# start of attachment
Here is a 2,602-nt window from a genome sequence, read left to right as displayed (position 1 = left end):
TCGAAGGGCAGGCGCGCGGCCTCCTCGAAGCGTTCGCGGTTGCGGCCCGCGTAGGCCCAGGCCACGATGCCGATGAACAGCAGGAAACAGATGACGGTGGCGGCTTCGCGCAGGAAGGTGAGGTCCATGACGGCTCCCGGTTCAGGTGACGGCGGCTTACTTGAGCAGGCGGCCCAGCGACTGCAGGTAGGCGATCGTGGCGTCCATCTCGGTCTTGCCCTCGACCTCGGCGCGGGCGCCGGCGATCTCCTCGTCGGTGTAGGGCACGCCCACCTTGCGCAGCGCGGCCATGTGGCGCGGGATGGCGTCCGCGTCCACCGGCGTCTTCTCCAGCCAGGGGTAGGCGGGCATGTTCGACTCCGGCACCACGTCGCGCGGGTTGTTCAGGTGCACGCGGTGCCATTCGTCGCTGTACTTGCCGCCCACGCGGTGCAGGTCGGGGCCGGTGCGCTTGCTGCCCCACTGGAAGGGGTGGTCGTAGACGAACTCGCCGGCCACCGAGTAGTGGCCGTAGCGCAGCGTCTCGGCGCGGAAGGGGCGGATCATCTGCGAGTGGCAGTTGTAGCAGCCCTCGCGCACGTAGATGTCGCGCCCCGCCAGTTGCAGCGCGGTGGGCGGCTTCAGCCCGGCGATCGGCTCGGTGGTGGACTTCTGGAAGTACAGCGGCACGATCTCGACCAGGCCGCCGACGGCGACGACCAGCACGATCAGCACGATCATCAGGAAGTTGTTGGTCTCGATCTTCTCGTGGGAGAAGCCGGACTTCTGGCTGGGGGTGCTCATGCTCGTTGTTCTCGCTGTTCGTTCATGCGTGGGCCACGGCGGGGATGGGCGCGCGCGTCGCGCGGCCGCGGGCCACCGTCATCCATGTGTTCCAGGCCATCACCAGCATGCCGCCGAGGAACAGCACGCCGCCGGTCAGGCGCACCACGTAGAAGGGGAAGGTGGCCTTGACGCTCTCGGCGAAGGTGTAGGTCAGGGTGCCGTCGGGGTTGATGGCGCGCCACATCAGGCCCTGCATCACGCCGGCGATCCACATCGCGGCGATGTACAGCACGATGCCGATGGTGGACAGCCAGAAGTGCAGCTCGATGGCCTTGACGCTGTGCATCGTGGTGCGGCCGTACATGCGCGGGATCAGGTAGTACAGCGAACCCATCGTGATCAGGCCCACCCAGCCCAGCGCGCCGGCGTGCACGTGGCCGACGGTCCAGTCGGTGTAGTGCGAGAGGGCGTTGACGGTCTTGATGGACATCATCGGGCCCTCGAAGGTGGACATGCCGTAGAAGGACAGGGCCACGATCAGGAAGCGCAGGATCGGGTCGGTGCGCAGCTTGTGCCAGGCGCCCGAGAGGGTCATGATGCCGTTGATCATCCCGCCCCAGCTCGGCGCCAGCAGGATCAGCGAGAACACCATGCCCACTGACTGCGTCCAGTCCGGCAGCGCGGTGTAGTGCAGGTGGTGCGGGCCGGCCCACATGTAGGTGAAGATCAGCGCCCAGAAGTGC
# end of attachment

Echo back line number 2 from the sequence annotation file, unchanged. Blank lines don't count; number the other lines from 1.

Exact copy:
TCGAAGGGCAGGCGCGCGGCCTCCTCGAAGCGTTCGCGGTTGCGGCCCGCGTAGGCCCAGGCCACGATGCCGATGAACAGCAGGAAACAGATGACGGTGGCGGCTTCGCGCAGGAAGGTGAGGTCCATGACGGCTCCCGGTTCAGGTGACGGCGGCTTACTTGAGCAGGCGGCCCAGCGACTGCAGGTAGGCGATCGTGGCGTCCATCTCGGTCTTGCCCTCGACCTCGGCGCGGGCGCCGGCGATCTCCTCGTCGGTGTAGGGCACGCCCACCTTGCGCAGCGCGGCCATGTGGCGCGGGATGGCGTCCGCGTCCACCGGCGTCTTCTCCAGCCAGGGGTAGGCGGGCATGTTCGACTCCGGCACCACGTCGCGCGGGTTGTTCAGGTGCACGCGGTGCCATTCGTCGCTGTACTTGCCGCCCACGCGGTGCAGGTCGGGGCCGGTGCGCTTGCTGCCCCACTGGAAGGGGTGGTCGTAGACGAACTCGCCGGCCACCGAGTAGTGGCCGTAGCGCAGCGTCTCGGCGCGGAAGGGGCGGATCATCTGCGAGTGGCAGTTGTAGCAGCCCTCGCGCACGTAGATGTCGCGCCCCGCCAGTTGCAGCGCGGTGGGCGGCTTCAGCCCGGCGATCGGCTCGGTGGTGGACTTCTGGAAGTACAGCGGCACGATCTCGACCAGGCCGCCGACGGCGACGACCAGCACGATCAGCACGATCATCAGGAAGTTGTTGGTCTCGATCTTCTCGTGGGAGAAGCCGGACTTCTGGCTGGGGGTGCTCATGCTCGTTGTTCTCGCTGTTCGTTCATGCGTGGGCCACGGCGGGGATGGGCGCGCGCGTCGCGCGGCCGCGGGCCACCGTCATCCATGTGTTCCAGGCCATCACCAGCATGCCGCCGAGGAACAGCACGCCGCCGGTCAGGCGCACCACGTAGAAGGGGAAGGTGGCCTTGACGCTCTCGGCGAAGGTGTAGGTCAGGGTGCCGTCGGGGTTGATGGCGCGCCACATCAGGCCCTGCATCACGCCGGCGATCCACATCGCGGCGATGTACAGCACGATGCCGATGGTGGACAGCCAGAAGTGCAGCTCGATGGCCTTGACGCTGTGCATCGTGGTGCGGCCGTACATGCGCGGGATCAGGTAGTACAGCGAACCCATCGTGATCAGGCCCACCCAGCCCAGCGCGCCGGCGTGCACGTGGCCGACGGTCCAGTCGGTGTAGTGCGAGAGGGCGTTGACGGTCTTGATGGACATCATCGGGCCCTCGAAGGTGGACATGCCGTAGAAGGACAGGGCCACGATCAGGAAGCGCAGGATCGGGTCGGTGCGCAGCTTGTGCCAGGCGCCCGAGAGGGTCATGATGCCGTTGATCATCCCGCCCCAGCTCGGCGCCAGCAGGATCAGCGAGAACACCATGCCCACTGACTGCGTCCAGTCCGGCAGCGCGGTGTAGTGCAGGTGGTGCGGGCCGGCCCACATGTAGGTGAAGATCAGCGCCCAGAAGTGC